Deuteronomy 26:5
And thou shalt speak and say before the LORD thy God, A Syrian ready to perish was my father, and he went down into Egypt, and sojourned there with a few, and became there a nation, great, mighty, and populous:
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Deuteronomy 26:5. A Syrian was my father — That is, Jacob; for though born in Canaan, he was a Syrian by descent, his mother Rebecca, and his grandfather Abraham, being both of Chaldea or Mesopotamia, which in Scripture is comprehended under the name of Syria. His wives and children, by their mothers’ side, and his relations, were Syrians, and he himself had lived twenty years in Syria with Laban. Ready to perish — Through want and poverty, or through the rage of his brother Esau, and the treachery of his father-in-law Laban: see Genesis 28:11; Genesis 28:20; Genesis 32:10.

Or perhaps this refers to the state of Jacob a little before he went down into Egypt, when he and his family were in danger of perishing by famine, had he not been sustained by his son.

26:1-11 When God has made good his promises to us, he expects we should own it to the honour of his faithfulness. And our creature comforts are doubly sweet, when we see them flowing from the fountain of the promise. The person who offered his first-fruits, must remember and own the mean origin of that nation, of which he was a member. A Syrian ready to perish was my father. Jacob is here called a Syrian. Their nation in its infancy sojourned in Egypt as strangers, they served there as slaves. They were a poor, despised, oppressed people in Egypt; and though become rich and great, had no reason to be proud, secure, or forgetful of God. He must thankfully acknowledge God's great goodness to Israel. The comfort we have in our own enjoyments, should lead us to be thankful for our share in public peace and plenty; and with present mercies we should bless the Lord for the former mercies we remember, and the further mercies we expect and hope for. He must offer his basket of first-fruits. Whatever good thing God gives us, it is his will that we make the most comfortable use we can of it, tracing the streams to the Fountain of all consolation.A Syrian ready to perish was my father - The reference is shown by the context to be to Jacob, as the ancestor in whom particularly the family of Abraham began to develop into a nation (compare Isaiah 43:22, Isaiah 43:28, etc.). Jacob is called a Syrian (literally, Aramaean), not only because of his own long residence in Syria with Laban Genesis 29-31, as our Lord was called a Nazarene because of his residence at Nazareth Matthew 2:23, but because he there married and had his children (compare Hosea 12:12); and might be said accordingly to belong to that more than to any other land. 5. thou shalt say … A Syrian ready to perish was my father—rather, "a wandering Syrian." The ancestors of the Hebrews were nomad shepherds, either Syrians by birth as Abraham, or by long residence as Jacob. When they were established as a nation in the possession of the promised land, they were indebted to God's unmerited goodness for their distinguished privileges, and in token of gratitude they brought this basket of first-fruits. Jacob was a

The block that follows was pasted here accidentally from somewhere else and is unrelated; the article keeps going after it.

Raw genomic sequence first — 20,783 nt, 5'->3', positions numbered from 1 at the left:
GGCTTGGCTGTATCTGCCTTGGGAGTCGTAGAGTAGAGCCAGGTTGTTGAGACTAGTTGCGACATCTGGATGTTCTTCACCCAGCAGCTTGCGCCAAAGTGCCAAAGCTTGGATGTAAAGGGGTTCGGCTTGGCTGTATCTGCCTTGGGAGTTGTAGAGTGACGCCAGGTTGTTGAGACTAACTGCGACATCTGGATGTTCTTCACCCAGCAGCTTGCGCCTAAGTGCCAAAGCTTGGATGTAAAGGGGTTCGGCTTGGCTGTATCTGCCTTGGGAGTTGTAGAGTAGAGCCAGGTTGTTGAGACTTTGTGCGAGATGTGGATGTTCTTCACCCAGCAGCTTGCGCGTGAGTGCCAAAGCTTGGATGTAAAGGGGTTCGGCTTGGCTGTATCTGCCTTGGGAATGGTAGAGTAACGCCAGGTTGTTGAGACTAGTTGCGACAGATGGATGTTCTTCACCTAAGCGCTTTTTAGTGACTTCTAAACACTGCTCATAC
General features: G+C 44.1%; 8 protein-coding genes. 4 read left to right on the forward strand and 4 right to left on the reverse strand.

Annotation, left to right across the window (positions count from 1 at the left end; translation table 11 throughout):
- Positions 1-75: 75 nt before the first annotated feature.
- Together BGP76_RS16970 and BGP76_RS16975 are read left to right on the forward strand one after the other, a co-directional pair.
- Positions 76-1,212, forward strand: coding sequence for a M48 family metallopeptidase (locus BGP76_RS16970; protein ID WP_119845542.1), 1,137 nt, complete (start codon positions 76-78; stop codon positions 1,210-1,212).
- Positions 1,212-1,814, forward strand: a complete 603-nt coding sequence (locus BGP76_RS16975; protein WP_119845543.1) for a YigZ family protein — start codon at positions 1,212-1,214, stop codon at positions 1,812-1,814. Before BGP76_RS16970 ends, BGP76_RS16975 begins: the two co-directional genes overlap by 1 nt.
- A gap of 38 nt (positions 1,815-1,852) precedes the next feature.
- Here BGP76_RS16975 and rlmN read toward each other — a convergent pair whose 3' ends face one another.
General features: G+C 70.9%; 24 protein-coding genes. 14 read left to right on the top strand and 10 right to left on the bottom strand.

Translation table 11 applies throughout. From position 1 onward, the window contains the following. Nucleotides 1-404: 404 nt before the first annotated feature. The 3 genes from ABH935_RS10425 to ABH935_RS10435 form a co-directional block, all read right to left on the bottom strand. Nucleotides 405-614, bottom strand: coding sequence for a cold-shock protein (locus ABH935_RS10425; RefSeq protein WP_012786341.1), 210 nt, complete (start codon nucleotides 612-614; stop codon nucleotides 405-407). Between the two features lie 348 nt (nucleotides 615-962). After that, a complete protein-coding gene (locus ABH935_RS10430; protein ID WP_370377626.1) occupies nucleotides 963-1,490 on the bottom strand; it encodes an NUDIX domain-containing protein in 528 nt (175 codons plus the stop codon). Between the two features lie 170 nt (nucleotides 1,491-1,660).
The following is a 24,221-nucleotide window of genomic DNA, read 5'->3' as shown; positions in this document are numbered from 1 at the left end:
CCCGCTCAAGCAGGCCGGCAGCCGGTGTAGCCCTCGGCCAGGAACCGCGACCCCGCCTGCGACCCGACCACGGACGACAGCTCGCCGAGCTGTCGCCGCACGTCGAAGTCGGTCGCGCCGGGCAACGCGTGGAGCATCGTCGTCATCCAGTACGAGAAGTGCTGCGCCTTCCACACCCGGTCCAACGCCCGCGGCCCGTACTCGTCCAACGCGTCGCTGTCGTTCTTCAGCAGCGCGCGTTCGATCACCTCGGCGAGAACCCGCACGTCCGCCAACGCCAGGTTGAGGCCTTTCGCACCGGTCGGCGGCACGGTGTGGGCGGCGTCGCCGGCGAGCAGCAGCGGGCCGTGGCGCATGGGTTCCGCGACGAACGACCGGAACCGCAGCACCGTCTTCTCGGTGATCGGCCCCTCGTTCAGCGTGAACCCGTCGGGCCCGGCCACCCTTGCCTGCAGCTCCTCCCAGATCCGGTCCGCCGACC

Syrian, partly, by his original, as being born of Syrian parents, as were Abraham and Rebekah, both of Chaldea or Mesopotamia, which was a part of Syria largely so called, as is confessed by Strabo, b. 16. and by Pliny, b. 5. c. 12; partly, by his education and conversation, for which reason Christ is called a Nazarene, and a Capernaite; and partly, by his relations, his wives being such, and his children too by their mothers. Ready to perish; either through want and poverty; see Genesis 28:11,20 32:10; or through the rage of his brother Esau, and the treachery and cruelty of his father-in-law Laban.